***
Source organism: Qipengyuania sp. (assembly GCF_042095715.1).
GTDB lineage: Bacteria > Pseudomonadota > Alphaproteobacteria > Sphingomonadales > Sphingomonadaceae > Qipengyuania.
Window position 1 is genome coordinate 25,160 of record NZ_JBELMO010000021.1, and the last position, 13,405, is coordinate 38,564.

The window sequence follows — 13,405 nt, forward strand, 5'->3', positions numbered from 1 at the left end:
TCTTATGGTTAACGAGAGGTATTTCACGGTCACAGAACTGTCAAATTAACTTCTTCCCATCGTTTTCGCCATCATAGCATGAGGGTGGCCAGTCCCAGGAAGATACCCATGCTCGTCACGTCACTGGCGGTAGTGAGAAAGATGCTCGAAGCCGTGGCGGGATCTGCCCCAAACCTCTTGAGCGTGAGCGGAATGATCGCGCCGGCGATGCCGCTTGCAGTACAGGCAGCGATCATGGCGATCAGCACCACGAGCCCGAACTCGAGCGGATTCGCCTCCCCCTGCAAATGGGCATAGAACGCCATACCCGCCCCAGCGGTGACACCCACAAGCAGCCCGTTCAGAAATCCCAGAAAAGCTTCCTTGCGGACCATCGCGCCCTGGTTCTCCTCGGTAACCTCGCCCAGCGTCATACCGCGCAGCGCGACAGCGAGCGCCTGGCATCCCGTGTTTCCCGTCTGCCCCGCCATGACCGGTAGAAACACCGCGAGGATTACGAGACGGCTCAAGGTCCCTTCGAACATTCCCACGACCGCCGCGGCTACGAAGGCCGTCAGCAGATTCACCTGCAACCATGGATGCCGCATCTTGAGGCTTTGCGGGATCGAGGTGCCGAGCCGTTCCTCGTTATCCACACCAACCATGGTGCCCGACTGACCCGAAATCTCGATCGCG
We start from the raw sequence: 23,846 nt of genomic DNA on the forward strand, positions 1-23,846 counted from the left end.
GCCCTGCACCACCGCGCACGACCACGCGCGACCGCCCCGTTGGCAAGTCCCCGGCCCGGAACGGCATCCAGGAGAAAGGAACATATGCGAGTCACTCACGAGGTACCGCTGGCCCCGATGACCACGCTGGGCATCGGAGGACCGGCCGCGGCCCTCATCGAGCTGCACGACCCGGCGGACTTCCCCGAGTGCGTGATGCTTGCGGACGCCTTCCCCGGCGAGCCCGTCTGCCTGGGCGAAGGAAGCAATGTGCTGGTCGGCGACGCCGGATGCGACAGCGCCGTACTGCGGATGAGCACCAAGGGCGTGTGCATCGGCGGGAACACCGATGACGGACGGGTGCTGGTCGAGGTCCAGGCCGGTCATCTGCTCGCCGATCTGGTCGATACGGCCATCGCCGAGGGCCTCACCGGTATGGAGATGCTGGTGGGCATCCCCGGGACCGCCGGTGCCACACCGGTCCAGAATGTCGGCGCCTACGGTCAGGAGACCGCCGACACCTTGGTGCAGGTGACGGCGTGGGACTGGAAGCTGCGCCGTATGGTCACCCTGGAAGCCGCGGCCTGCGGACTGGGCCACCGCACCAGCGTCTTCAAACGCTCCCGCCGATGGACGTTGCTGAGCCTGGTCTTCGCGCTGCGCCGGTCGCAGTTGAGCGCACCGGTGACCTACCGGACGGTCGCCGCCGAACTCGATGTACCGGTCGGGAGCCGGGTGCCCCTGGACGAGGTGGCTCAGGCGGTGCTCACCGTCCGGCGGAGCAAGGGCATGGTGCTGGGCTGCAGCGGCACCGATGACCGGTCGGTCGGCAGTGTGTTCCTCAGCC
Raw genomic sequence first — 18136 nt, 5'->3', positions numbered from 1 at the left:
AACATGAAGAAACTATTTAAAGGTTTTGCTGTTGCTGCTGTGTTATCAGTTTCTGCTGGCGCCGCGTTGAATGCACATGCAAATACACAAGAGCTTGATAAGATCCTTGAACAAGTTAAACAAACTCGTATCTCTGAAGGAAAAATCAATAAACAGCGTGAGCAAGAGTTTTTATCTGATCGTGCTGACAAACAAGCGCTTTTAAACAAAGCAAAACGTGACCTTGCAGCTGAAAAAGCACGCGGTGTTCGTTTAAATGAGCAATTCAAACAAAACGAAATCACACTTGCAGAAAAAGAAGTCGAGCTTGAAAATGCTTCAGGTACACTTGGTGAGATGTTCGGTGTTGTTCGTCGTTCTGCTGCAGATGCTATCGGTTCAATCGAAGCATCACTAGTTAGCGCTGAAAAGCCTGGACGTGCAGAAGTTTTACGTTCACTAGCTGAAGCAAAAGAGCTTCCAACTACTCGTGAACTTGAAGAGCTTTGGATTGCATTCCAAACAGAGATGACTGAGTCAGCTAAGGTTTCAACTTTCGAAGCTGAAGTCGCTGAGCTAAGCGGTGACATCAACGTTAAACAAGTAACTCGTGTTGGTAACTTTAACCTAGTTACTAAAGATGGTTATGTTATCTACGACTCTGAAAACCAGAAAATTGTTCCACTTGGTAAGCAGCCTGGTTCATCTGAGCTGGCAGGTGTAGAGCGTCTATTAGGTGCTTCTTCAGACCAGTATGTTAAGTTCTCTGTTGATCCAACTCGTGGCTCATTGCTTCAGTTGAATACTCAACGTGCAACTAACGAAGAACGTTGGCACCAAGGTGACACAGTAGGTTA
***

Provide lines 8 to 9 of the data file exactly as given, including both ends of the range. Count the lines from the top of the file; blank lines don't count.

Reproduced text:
Raw genomic sequence first — 18136 nt, 5'->3', positions numbered from 1 at the left:
AACATGAAGAAACTATTTAAAGGTTTTGCTGTTGCTGCTGTGTTATCAGTTTCTGCTGGCGCCGCGTTGAATGCACATGCAAATACACAAGAGCTTGATAAGATCCTTGAACAAGTTAAACAAACTCGTATCTCTGAAGGAAAAATCAATAAACAGCGTGAGCAAGAGTTTTTATCTGATCGTGCTGACAAACAAGCGCTTTTAAACAAAGCAAAACGTGACCTTGCAGCTGAAAAAGCACGCGGTGTTCGTTTAAATGAGCAATTCAAACAAAACGAAATCACACTTGCAGAAAAAGAAGTCGAGCTTGAAAATGCTTCAGGTACACTTGGTGAGATGTTCGGTGTTGTTCGTCGTTCTGCTGCAGATGCTATCGGTTCAATCGAAGCATCACTAGTTAGCGCTGAAAAGCCTGGACGTGCAGAAGTTTTACGTTCACTAGCTGAAGCAAAAGAGCTTCCAACTACTCGTGAACTTGAAGAGCTTTGGATTGCATTCCAAACAGAGATGACTGAGTCAGCTAAGGTTTCAACTTTCGAAGCTGAAGTCGCTGAGCTAAGCGGTGACATCAACGTTAAACAAGTAACTCGTGTTGGTAACTTTAACCTAGTTACTAAAGATGGTTATGTTATCTACGACTCTGAAAACCAGAAAATTGTTCCACTTGGTAAGCAGCCTGGTTCATCTGAGCTGGCAGGTGTAGAGCGTCTATTAGGTGCTTCTTCAGACCAGTATGTTAAGTTCTCTGTTGATCCAACTCGTGGCTCATTGCTTCAGTTGAATACTCAACGTGCAACTAACGAAGAACGTTGGCACCAAGGTGACACAGTAGGTTA